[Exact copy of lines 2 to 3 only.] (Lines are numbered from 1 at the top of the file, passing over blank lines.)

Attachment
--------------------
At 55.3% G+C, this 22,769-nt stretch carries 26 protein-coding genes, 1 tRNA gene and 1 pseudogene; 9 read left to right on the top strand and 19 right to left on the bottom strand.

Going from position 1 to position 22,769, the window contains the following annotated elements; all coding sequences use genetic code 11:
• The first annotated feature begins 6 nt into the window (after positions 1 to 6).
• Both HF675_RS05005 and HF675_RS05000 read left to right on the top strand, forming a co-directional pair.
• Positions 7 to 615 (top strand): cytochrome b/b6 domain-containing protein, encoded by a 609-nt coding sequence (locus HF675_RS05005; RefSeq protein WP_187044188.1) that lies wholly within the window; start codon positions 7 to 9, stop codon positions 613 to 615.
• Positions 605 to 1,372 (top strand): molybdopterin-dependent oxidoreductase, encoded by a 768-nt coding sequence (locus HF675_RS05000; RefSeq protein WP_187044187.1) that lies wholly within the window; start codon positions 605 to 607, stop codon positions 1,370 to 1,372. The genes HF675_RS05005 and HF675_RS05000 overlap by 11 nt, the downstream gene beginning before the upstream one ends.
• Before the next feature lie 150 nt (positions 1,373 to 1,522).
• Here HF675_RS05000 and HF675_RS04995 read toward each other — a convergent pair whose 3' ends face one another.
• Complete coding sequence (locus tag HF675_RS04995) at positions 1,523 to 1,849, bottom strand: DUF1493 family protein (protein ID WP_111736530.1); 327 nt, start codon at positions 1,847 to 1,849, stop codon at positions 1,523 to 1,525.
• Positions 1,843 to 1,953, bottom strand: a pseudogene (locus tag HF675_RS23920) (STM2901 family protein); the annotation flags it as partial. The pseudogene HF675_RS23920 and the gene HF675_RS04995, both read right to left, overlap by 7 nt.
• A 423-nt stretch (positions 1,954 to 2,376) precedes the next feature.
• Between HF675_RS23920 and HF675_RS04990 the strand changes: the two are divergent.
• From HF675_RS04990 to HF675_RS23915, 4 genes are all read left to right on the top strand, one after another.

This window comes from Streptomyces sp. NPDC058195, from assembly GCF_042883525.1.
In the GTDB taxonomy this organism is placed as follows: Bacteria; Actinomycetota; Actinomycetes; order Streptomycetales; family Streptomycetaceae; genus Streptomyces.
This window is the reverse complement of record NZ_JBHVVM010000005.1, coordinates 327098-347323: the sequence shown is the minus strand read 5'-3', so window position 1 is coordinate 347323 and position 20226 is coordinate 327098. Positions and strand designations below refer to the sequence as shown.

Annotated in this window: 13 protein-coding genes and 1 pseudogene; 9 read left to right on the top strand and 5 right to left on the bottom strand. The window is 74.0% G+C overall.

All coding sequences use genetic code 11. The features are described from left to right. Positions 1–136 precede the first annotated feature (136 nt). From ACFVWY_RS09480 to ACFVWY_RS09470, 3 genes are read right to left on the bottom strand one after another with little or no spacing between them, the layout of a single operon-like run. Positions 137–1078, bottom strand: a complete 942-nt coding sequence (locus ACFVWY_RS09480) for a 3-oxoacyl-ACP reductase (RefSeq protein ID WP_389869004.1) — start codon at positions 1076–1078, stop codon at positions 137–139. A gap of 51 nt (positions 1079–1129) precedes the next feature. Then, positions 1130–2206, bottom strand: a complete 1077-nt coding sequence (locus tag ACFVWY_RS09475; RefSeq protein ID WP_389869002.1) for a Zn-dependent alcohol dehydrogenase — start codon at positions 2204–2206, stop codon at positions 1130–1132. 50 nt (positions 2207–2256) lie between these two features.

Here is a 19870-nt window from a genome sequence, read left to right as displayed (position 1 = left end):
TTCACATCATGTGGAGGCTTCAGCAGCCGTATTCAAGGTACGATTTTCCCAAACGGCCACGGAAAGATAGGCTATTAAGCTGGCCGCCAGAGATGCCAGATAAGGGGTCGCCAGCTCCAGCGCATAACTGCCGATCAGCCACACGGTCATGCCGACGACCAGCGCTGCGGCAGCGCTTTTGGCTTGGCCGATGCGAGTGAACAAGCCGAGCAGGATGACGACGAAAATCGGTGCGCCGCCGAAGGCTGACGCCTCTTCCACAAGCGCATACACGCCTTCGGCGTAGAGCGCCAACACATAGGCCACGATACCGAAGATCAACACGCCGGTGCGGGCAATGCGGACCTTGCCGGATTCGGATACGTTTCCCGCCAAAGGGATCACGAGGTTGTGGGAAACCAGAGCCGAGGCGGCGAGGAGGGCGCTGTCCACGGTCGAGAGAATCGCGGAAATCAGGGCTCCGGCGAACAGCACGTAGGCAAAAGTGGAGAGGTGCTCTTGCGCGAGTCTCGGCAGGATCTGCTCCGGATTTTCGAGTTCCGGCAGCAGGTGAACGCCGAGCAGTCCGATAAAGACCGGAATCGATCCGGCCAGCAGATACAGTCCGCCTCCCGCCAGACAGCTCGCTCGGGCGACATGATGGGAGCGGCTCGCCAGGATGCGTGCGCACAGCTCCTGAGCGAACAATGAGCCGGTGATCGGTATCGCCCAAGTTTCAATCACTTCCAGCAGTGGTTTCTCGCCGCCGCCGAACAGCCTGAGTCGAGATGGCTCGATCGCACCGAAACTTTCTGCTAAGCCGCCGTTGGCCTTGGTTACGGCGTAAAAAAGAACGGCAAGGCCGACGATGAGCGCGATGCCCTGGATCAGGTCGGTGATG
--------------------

Going from position 1 to position 22,769, the window contains the following annotated elements; all coding sequences use genetic code 11:
• The first annotated feature begins 6 nt into the window (after positions 1 to 6).